Simon’s Backup Weblog

Shaping up for summer

Posted in Uncategorized by Simon Bisson on July 30, 2004

Maybe not quite as drastic as , but I have cut off the ponytail and gone for a number two buzz cut up the back and on the sides…


Google brings iPhoto to the PC

Posted in Uncategorized by Simon Bisson on July 30, 2004

Google recently added another string to its bow when it bought Picasa – an iPhoto-like tool for Windows PCs. It’ll search and catalogue your images, and sort them into a timeline, so you get to see them in the order they were taken – and sorted into albums based on the directories you use. It’ll catalogue images as soon as they’re loaded onto your PC, and also gives you basic image editing features.

It’s also free.

I quite like it.

Hidden places under the cliffs

Posted in Uncategorized by Simon Bisson on July 30, 2004

Driving back from Dover yesterday I took a little diversion off the bustle of the A20, diving down the steep tunnel through Shakespeare Cliff to Samphire Hoe.

It’s hard to believe that this beautiful piece of chalk land was once under the sea – as it’s the site of the chalk marl spill from the Channel Tunnel. Now landscaped and restored, it’s a quiet, wild space, full of wild life (including adders) and all sorts of rare plants, while step chalk cliffs rise up over your head…

Expect photography from there over the next few weeks.

Up and down to Dover

Posted in Uncategorized by Simon Bisson on July 30, 2004

It looks like the work at BigFerryCo is about to enter a second phase, and I’ve been asked to carry on, with two to three days a week work for the next two or three months, to help them plan their next steps. Not only that, but I will soon have appropriate business cards to go along with the new email address.

This is just what I’ve been looking for over the last year or so. A decent IT strategy gig. And a client that actually seems prepared to listen to me.


A superhero for the average home?

Posted in Uncategorized by Simon Bisson on July 30, 2004

got a book catalogue in the post this morning featuring a DIY book called Captain Competent and the Toolbelt of Power.

It makes a certain sense – the Romans had household gods, we get household superheroes. “Mutatis mutandis”, as the great Cato Maior probably said…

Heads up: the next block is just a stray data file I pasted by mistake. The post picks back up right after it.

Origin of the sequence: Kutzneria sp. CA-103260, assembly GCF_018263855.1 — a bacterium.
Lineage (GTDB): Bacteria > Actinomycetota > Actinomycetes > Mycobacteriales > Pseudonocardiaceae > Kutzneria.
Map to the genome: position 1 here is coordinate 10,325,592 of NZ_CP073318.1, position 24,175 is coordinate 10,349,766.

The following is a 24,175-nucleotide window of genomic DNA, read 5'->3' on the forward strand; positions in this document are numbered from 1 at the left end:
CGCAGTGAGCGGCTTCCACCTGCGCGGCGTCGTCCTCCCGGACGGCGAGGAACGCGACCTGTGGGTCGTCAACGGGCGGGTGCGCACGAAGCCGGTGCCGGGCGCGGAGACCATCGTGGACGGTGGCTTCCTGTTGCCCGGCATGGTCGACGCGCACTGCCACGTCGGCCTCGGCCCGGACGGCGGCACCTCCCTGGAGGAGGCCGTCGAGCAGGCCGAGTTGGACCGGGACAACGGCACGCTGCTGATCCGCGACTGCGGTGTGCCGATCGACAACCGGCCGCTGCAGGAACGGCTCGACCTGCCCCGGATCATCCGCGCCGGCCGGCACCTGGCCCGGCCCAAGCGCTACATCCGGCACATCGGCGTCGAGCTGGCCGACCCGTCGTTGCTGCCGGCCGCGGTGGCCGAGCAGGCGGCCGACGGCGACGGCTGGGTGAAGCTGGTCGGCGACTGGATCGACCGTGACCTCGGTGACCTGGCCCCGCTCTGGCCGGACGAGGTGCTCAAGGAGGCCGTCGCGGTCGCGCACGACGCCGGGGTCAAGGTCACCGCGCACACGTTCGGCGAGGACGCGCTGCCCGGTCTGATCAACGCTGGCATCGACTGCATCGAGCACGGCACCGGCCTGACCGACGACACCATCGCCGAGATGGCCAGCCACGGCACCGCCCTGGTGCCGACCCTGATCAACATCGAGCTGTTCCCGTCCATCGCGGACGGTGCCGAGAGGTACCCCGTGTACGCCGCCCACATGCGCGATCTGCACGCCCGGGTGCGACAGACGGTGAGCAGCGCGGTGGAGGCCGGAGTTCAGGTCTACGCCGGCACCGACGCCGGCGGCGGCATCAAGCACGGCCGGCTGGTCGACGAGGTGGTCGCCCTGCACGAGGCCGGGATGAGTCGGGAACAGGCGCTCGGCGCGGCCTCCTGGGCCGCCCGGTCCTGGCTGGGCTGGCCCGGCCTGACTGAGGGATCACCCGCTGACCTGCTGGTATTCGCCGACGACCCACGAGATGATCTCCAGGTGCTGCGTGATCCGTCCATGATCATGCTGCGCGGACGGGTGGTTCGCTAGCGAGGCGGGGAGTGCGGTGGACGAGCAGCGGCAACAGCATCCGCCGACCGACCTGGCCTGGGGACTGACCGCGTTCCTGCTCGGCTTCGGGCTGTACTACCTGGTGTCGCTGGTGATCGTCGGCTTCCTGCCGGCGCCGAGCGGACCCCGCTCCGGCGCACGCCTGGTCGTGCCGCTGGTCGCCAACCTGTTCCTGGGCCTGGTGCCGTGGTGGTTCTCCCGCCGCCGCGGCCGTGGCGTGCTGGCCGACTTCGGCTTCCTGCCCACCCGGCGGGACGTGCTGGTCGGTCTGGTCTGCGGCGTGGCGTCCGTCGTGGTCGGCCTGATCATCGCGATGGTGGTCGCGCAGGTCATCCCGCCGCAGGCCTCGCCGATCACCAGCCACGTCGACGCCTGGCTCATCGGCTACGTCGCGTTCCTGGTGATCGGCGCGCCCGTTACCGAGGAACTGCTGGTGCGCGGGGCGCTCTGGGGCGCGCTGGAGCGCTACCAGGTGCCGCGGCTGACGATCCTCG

Evil seagulls

Posted in Uncategorized by Simon Bisson on July 29, 2004

Why do seagulls look so evil close up?

I have just been eyed up by one that walked by outside the window. This one seemed even more evil than usual, and appeared to be plotting world domination – with a very dangerous gleam in its beady little eyes.

Be very afraid.

The filthy seagull, it plans!

Dover Beach

Posted in Uncategorized by Simon Bisson on July 29, 2004

I may well be halfway up one of the white cliffs, here at BigFerryCo, looking at an old fort, but this poem seems appropriate:

Dover Beach

by Matthew Arnold

The sea is calm to-night.
The tide is full, the moon lies fair
Upon the straits; -on the French coast the light
Gleams and is gone; the cliffs of England stand,
Glimmering and vast, out in the tranquil bay.
Come to the window, sweet is the night air!
Only, from the long line of spray
Where the sea meets the moon-blanch’d land,
Listen! you hear the grating roar
Of pebbles which the waves draw back, and fling,
At their return, up the high strand,
Begin, and cease, and then again begin,
With tremulous cadence slow, and bring
The eternal note of sadness in.
Sophocles long ago
Heard it on the Aegean, and it brought
Into his mind the turbid ebb and flow
Of human misery; we
Find also in the sound a thought,
Hearing it by this distant northern sea.

The Sea of Faith
Was once, too, at the full, and round earth’s shore
Lay like the folds of a bright girdle furl’d.
But now I only hear
Its melancholy, long, withdrawing roar,
Retreating, to the breath
Of the night-wind, down the vast edges drear
And naked shingles of the world.

Ah, love, let us be true
To one another! for the world, which seems
To lie before us like a land of dreams,
So various, so beautiful, so new,
Hath really neither joy, nor love, nor light,

Nor certitude, nor peace, nor help for pain;
And we are here as on a darkling plain
Swept with confused alarms of struggle and flight,
Where ignorant armies clash by night.


OneNote PowerToys

Posted in Uncategorized by Simon Bisson on July 28, 2004

If there’s an app I live in as much as Outlook, it’s Microsoft’s OneNote 2003. A member of the Office family, OneNote is the closest thing to an electronic version of the good old Black and Red notebooks I used in my engineering days. It’s not just for tablet PCs – I use it as much on my desktop PC as on my tablet.

Yesterday’s release of the first service pack for Office 2003 meant a whole new version of OneNote, and an extensibility API. Chris Prately, the OneNote project lead, has just announced the first two OneNote PowerToys in his blog

I do like the ides of Outlook to OneNote, which allows you to select a group of email messages and turn them into a OneNote document.

Making money from the web

Posted in Uncategorized by Simon Bisson on July 28, 2004

Since I put Google Adsense on we have made a grand total of $0.19.

Not bad for no work at all and an out-of-date website that really needs a redesign and rebuild…

…and only $99.81 to go before they send us a cheque…

What’s my site’s rank.

Posted in Uncategorized by Simon Bisson on July 28, 2004

points out a rather useful measure of just how popular your site is, based on three different measures: Google‘s page rank, Alexa‘s traffic rank, and the Yahoo! backlink count. gets the following results:

PageRank for = 6 / 10
If the PR is 0, it could mean no such page in Google, or an actual PR of 0.

Alexa traffic rank for = 2045653
A rough estimate of daily unique visitors based on this Alexa rank = 168

The external backlink count for this page in Yahoo = 353

(link from ‘s

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